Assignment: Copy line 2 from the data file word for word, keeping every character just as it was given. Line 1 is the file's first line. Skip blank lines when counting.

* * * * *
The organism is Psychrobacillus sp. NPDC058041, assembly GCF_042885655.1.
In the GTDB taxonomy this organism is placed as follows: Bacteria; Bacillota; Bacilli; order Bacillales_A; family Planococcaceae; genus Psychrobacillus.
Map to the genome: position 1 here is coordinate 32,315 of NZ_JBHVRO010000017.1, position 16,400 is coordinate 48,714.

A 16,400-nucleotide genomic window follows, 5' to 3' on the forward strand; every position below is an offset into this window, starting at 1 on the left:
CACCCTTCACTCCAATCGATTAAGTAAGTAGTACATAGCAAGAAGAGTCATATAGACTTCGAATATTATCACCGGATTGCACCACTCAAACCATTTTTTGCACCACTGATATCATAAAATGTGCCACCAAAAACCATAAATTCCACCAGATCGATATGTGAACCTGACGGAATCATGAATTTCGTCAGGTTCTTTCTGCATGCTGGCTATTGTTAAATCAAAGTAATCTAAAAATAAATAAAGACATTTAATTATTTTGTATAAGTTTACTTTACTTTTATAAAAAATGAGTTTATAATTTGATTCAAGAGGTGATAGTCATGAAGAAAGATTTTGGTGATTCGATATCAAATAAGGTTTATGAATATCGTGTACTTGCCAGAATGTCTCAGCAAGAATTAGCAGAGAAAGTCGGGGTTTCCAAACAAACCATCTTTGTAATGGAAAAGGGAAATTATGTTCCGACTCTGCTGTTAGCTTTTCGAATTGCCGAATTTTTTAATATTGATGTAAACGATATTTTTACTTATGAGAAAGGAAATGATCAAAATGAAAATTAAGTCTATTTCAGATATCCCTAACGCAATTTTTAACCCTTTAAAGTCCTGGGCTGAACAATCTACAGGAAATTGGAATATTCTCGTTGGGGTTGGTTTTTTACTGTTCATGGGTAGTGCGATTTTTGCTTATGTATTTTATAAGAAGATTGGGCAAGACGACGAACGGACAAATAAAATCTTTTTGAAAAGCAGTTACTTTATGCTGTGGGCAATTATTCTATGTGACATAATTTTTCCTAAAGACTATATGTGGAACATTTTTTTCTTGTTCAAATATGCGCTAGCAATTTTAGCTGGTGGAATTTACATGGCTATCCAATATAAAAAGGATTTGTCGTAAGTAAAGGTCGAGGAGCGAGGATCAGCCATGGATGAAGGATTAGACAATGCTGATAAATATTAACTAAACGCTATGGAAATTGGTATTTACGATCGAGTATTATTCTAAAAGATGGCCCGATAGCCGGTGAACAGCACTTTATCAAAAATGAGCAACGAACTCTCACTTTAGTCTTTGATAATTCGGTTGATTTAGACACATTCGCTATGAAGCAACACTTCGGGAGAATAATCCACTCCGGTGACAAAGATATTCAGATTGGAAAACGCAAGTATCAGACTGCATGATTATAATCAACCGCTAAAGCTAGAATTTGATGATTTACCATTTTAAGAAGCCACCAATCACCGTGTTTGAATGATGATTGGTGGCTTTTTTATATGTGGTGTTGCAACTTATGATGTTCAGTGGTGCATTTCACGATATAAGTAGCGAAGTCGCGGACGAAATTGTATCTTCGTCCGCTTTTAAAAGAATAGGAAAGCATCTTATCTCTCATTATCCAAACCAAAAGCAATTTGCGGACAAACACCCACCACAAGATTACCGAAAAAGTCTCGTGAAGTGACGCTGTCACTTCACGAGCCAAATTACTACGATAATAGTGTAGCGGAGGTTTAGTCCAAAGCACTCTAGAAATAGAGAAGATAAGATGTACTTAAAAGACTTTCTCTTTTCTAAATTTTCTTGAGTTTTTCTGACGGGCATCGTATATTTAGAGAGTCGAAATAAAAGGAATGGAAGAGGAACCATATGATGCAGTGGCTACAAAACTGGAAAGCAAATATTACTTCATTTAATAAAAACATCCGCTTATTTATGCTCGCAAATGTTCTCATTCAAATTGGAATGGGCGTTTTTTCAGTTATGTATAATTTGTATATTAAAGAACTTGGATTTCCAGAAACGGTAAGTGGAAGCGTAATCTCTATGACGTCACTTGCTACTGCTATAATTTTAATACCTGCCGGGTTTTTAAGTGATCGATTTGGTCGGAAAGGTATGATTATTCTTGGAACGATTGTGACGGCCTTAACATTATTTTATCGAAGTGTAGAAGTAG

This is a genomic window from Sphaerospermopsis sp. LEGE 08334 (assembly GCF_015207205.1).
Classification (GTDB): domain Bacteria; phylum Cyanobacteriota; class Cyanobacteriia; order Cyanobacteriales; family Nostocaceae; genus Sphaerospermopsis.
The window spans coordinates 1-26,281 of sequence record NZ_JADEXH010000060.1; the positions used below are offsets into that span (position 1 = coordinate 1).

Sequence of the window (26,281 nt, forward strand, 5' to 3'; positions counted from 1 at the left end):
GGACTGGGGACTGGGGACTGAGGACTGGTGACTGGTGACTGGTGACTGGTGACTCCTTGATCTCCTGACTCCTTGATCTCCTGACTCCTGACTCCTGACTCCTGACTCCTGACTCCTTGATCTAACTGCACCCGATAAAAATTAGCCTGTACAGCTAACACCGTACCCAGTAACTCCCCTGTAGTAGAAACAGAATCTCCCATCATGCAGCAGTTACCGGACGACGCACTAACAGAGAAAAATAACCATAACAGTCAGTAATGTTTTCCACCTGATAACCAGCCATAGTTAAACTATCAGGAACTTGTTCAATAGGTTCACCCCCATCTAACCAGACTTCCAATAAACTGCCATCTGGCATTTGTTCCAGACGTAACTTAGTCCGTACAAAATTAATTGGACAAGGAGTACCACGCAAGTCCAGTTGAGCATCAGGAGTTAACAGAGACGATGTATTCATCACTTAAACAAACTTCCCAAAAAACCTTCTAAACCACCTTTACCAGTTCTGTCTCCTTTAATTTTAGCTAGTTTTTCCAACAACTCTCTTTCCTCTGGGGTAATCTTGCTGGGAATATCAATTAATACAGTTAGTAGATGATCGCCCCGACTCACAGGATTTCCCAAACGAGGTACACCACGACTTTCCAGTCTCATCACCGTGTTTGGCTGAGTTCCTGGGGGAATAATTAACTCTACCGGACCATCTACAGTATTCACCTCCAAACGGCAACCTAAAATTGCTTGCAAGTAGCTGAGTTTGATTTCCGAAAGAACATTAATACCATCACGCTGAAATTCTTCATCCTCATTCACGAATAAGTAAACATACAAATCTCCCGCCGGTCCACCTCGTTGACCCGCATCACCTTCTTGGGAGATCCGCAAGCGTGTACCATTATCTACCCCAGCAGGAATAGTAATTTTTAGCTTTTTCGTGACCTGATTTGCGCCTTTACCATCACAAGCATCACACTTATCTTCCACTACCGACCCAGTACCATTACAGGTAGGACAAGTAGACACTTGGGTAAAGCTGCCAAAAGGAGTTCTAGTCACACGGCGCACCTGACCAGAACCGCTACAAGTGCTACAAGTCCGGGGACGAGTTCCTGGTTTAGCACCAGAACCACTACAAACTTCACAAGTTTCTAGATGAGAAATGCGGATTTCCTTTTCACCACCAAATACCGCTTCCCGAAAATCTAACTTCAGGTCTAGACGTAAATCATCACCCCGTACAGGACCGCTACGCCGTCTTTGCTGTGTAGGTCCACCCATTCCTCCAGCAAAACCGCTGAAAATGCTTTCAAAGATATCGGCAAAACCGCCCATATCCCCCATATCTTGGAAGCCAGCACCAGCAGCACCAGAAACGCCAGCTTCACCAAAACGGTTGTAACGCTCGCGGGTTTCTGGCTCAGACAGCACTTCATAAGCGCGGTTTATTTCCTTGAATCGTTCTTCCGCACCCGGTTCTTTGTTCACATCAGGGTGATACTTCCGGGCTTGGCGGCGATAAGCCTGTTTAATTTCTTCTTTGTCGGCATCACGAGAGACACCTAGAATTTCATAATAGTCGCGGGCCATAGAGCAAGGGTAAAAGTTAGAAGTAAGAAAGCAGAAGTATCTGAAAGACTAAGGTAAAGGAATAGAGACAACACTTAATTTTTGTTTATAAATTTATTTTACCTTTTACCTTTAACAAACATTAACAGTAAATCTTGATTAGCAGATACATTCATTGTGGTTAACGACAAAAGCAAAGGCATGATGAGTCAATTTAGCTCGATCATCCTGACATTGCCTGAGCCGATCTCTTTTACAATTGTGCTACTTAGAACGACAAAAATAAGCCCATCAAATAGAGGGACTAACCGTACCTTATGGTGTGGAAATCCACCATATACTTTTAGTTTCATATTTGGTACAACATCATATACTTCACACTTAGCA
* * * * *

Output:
In the GTDB taxonomy this organism is placed as follows: Bacteria; Bacillota; Bacilli; order Bacillales_A; family Planococcaceae; genus Psychrobacillus.